Eight out of ten adults suffer leg pain or discomfort caused by back problems at some point in their lives.
The causes of chronic back pain vary, but persistent back problems may stem from poor posture, injury, overexertion or lack of exercise, or degenerative conditions like osteoarthritis. Diagnosis and treatment of back problems are sometimes problematic because pain can radiate out from the spinal column to present in your arms and legs. It can also appear and disappear with no apparent pattern.
An injury to the cervical spine may be characterized by neck and shoulder pain, tingling in the arm or hand numbness, or may manifest as headaches or dizziness. In the same way, leg pain causes can include an injury or deterioration of the lumbar spine. The leg pain that you feel may be severe, sharp, and stabbing, or it can be limited to chronic aches and a feeling of numbness or tingling. So, how can you tell what is really causing your leg pain?
Diagnosing Leg Pain and Numbness
You can assist your physician with diagnosis by monitoring the type, duration, and frequency of your symptoms and describing your pain in detail. Leg pain, whether it is acute or chronic, should always be a reason to have an orthopedic surgeon check your spine. Persistent discomfort can morph to debilitating pain without warning, and it can contribute to loss of mobility, disturbed sleep, difficulty sitting or standing, and loss of feeling in the foot.
The sciatic nerve extends through your buttocks and hip area, along each thigh and leg all the way to your foot. Pain is often limited to only one side, but because this is the longest nerve in the body, pain can be fleeting or changeable in character. Sciatica is a common diagnosis for leg pain and numbness, but the cause may stem from a variety of spinal conditions. Some of the other common causes of chronic leg pain are:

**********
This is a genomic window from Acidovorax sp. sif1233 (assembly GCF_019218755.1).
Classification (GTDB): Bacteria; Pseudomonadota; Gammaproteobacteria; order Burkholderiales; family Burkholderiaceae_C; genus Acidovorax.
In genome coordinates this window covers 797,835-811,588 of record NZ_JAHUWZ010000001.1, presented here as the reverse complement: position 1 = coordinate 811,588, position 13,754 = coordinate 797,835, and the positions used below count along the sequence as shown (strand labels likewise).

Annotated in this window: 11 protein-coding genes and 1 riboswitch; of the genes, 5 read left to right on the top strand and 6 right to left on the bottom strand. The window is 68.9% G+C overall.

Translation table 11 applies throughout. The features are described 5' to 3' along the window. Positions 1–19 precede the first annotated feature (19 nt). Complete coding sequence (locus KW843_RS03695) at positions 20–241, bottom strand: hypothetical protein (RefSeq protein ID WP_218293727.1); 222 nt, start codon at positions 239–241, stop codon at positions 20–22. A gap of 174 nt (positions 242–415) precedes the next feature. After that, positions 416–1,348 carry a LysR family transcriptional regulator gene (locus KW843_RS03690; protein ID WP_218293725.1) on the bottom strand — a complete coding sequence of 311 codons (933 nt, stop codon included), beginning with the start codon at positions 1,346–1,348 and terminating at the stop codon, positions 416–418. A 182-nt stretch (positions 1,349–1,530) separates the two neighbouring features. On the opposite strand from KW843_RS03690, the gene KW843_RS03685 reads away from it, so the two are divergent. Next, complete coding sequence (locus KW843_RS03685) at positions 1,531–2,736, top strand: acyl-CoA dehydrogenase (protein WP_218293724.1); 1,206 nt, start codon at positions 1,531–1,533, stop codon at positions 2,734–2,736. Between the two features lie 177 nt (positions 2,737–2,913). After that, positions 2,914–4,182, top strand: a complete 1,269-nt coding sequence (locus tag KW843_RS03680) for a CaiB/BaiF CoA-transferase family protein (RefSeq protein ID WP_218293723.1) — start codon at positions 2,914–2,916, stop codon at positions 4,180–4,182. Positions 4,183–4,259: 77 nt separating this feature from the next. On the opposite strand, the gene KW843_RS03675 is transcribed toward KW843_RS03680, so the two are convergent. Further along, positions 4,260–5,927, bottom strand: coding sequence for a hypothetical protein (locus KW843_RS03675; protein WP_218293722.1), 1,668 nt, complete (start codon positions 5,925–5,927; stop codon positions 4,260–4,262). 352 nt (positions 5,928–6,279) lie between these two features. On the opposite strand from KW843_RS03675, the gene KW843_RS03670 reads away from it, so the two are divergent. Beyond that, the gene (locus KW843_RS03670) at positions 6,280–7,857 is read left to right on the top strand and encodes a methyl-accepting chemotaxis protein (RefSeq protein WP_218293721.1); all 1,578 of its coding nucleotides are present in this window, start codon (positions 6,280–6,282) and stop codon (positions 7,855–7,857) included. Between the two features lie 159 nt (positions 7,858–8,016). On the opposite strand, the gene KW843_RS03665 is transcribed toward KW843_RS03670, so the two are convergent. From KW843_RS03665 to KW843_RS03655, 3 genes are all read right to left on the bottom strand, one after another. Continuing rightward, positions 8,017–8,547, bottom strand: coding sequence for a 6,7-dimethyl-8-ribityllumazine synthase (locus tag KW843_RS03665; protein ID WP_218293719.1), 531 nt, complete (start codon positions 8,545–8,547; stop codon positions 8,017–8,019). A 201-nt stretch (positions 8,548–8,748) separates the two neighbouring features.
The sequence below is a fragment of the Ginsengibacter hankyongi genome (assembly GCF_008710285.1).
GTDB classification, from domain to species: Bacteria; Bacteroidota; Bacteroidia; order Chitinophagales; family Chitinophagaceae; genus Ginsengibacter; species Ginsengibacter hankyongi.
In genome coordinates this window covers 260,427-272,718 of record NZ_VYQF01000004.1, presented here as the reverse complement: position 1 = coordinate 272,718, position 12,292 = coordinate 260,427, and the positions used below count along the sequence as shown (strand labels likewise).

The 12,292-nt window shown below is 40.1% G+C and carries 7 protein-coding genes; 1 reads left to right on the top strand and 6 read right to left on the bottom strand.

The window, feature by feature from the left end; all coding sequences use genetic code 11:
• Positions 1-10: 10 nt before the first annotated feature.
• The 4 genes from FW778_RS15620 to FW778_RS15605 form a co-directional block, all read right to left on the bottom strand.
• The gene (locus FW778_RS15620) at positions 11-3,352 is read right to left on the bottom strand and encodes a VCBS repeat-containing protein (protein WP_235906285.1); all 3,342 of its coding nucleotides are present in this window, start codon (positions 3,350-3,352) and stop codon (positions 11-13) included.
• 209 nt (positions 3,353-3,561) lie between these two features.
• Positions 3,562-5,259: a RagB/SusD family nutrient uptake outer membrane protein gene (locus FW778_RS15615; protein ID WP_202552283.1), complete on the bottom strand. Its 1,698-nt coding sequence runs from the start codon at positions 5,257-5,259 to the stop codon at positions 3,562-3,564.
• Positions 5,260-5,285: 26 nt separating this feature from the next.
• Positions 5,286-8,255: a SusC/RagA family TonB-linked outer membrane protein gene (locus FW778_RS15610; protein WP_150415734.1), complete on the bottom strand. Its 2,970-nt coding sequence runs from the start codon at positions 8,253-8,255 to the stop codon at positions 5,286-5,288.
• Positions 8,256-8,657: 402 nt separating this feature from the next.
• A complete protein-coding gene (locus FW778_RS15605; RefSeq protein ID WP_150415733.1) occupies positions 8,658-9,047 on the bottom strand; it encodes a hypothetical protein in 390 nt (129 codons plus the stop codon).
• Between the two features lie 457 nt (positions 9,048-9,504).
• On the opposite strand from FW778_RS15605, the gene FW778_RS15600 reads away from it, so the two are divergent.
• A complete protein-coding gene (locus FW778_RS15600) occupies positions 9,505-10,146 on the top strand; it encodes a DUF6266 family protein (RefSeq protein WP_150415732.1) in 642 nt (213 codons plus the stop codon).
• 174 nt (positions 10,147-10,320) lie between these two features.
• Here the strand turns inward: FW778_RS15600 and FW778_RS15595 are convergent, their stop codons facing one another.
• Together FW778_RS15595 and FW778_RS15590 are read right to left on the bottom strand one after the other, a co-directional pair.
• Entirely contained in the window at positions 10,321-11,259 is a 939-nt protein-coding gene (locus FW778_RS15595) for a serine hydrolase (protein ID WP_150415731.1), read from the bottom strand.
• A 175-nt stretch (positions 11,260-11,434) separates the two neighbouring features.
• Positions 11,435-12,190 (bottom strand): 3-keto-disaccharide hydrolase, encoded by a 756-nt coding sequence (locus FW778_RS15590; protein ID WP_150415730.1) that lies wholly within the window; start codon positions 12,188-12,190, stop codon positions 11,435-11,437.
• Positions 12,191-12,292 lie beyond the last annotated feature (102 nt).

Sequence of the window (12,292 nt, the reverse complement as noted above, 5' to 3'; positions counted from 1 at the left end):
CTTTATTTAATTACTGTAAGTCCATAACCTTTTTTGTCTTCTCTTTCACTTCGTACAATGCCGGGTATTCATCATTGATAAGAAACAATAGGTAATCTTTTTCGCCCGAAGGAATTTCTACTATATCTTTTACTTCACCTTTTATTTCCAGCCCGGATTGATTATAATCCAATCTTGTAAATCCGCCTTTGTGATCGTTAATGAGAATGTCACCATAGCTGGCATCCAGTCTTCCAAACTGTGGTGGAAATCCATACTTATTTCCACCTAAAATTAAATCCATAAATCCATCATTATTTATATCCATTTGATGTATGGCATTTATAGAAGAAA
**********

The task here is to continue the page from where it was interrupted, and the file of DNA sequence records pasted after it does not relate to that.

Leg pain often clears on its own, but you should always consult a physician if it persists for a week or more or if the pain appears following a sports injury or other accident. A physician can recommend a leg pain treatment option that will relieve your symptoms like epidural injections or, in some cases, spine surgery.
Treating Leg Pain and Numbness
The human spine is designed to twist and bend, but to ensure continuing health and flexibility, you have to give your spine the best possible care. Learn to sit, stand, and move in ways that minimize risk to the bony structure and central nervous system, and follow your doctor’s recommendations for healthy dieting and exercise.
If exercise and over-the-counter medication do not improve your leg pain and numbness, some initial treatment options for sciatic pain include prescription anti-inflammatory medication, physical therapy, or epidural steroid injections. If your leg pain causes you extreme discomfort, affects your quality of life, or stems from a degenerative condition, an orthopedic surgeon may recommend spine surgery.
If you have leg pain and numbness and need a neurological consultation in Arkansas, contact Arkansas Surgical Hospital at 877-918-7020 to schedule an appointment with one of our renowned neurosurgeons or pain management specialists.